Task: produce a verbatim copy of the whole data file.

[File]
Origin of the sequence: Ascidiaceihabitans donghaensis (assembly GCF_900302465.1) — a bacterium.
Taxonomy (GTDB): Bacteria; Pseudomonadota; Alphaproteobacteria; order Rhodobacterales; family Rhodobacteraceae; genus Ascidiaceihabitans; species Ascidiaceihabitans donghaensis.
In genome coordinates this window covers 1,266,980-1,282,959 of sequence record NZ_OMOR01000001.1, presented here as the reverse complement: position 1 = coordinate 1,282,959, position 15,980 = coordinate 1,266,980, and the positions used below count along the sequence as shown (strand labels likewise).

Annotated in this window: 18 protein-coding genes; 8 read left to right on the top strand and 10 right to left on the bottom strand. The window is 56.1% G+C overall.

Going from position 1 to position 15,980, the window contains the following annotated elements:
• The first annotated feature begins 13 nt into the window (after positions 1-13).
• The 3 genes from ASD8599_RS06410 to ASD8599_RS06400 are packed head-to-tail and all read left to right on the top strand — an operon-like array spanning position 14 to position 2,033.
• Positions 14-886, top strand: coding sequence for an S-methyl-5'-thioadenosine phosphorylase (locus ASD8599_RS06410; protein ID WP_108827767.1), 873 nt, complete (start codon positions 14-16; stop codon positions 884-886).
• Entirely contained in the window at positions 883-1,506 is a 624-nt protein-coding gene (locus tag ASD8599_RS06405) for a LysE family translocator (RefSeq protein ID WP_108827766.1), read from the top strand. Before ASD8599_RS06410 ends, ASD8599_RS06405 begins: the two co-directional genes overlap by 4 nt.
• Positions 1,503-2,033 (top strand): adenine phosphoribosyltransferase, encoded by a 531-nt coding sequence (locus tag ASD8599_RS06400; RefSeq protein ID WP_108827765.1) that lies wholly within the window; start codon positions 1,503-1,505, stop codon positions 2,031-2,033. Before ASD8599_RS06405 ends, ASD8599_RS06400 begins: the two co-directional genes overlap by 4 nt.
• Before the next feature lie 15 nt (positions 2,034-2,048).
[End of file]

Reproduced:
Origin of the sequence: Ascidiaceihabitans donghaensis (assembly GCF_900302465.1) — a bacterium.
Taxonomy (GTDB): Bacteria; Pseudomonadota; Alphaproteobacteria; order Rhodobacterales; family Rhodobacteraceae; genus Ascidiaceihabitans; species Ascidiaceihabitans donghaensis.
In genome coordinates this window covers 1,266,980-1,282,959 of sequence record NZ_OMOR01000001.1, presented here as the reverse complement: position 1 = coordinate 1,282,959, position 15,980 = coordinate 1,266,980, and the positions used below count along the sequence as shown (strand labels likewise).

Annotated in this window: 18 protein-coding genes; 8 read left to right on the top strand and 10 right to left on the bottom strand. The window is 56.1% G+C overall.

Going from position 1 to position 15,980, the window contains the following annotated elements:
• The first annotated feature begins 13 nt into the window (after positions 1-13).
• The 3 genes from ASD8599_RS06410 to ASD8599_RS06400 are packed head-to-tail and all read left to right on the top strand — an operon-like array spanning position 14 to position 2,033.
• Positions 14-886, top strand: coding sequence for an S-methyl-5'-thioadenosine phosphorylase (locus ASD8599_RS06410; protein ID WP_108827767.1), 873 nt, complete (start codon positions 14-16; stop codon positions 884-886).
• Entirely contained in the window at positions 883-1,506 is a 624-nt protein-coding gene (locus tag ASD8599_RS06405) for a LysE family translocator (RefSeq protein ID WP_108827766.1), read from the top strand. Before ASD8599_RS06410 ends, ASD8599_RS06405 begins: the two co-directional genes overlap by 4 nt.
• Positions 1,503-2,033 (top strand): adenine phosphoribosyltransferase, encoded by a 531-nt coding sequence (locus tag ASD8599_RS06400; RefSeq protein ID WP_108827765.1) that lies wholly within the window; start codon positions 1,503-1,505, stop codon positions 2,031-2,033. Before ASD8599_RS06405 ends, ASD8599_RS06400 begins: the two co-directional genes overlap by 4 nt.
• Before the next feature lie 15 nt (positions 2,034-2,048).